Romano-Egyptian Glass Bead with Faces


A Romano-Egyptian round fused glass bead, pierced longitudinally for suspension. The red body of the bead is adorned with a central horizontal band of geometric patterns. Darker red squares featuring three small stylised faces, facing forward, framed by dark hair which alternate with squares divided into four triangles of black, red yellow, and blue. The shapes are thinly outlined in white glass.

Date: Circa 1st century BC - 1st century AD
Provenance: Ex E.M. London collection, 1970-2000s by descent
Condition: Good condition, slight chipping to the bead including the light blue section and around the perforation. Repair to the body

In stock

Jewellery was highly important throughout all of Ancient Egyptian history, worn across social classes, and by both women and men. Bright colours and patterns were exceedingly popular, as were bold, large pieces. Beaded necklaces were especially common. These necklaces were often made from beads of all different colours, sizes, and materials, arranged artfully to create an eye-catching piece. The annexation of Egypt into the Roman Empire in Late Antiquity in no way dampened the Egyptians enthusiasm for self-adornment. The Romano-Egyptian period saw great changes in Egyptian art and culture, with more and more Egyptians taking inspiration from the empire’s capital. Glass beads were incredibly popular in Rome, made with a variety of coloured glasses, and even using different styles to trick the eye into mistaking the glass for gemstones. Glassmakers in Rome were said to be absolute masters of their craft, and their work and styles spread throughout the Empire. Egyptians took inspiration from Rome, and infused the capital’s styles with their bold colours and bright patterns, creating mesmerising pieces. The combination of geometric patterns, human figures, and bold colours seen in this work is a beautiful example of the Egyptians’ eye-catching style and audacious fashions.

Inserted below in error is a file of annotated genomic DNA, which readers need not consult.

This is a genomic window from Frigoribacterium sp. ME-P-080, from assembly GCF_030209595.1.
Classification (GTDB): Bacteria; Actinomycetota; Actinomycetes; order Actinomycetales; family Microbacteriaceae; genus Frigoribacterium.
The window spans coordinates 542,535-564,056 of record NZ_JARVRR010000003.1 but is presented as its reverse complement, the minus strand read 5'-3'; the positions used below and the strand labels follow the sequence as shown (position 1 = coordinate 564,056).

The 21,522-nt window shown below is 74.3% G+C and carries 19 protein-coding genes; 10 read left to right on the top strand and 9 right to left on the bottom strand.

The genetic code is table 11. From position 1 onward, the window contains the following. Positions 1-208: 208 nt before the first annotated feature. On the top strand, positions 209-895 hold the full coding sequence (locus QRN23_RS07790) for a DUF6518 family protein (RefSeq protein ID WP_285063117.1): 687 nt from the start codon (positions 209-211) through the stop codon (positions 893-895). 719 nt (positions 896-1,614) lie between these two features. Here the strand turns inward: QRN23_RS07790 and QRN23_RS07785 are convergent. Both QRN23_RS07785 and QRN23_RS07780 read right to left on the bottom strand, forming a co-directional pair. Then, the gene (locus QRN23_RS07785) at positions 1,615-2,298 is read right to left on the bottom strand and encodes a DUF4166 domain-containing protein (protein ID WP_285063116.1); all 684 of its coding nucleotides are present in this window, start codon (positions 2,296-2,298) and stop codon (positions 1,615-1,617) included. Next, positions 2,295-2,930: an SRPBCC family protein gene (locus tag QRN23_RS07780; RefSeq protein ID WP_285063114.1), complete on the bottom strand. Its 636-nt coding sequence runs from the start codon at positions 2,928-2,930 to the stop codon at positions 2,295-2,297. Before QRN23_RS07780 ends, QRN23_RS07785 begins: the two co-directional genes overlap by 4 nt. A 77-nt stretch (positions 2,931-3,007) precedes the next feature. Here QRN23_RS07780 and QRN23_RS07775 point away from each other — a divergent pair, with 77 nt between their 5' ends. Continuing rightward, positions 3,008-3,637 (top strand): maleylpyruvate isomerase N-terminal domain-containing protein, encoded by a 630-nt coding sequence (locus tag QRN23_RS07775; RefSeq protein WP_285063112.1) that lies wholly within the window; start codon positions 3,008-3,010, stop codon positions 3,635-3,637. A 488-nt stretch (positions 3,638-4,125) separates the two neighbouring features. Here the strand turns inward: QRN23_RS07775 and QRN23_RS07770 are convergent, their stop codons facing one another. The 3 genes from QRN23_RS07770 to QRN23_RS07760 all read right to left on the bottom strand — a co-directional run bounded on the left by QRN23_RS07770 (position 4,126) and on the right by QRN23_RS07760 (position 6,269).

Weight 4.3 g
Dimensions L 1.5 x W 1.4 cm




Reference: For a similar item,The Metropolitan Museum, item 52.11.14

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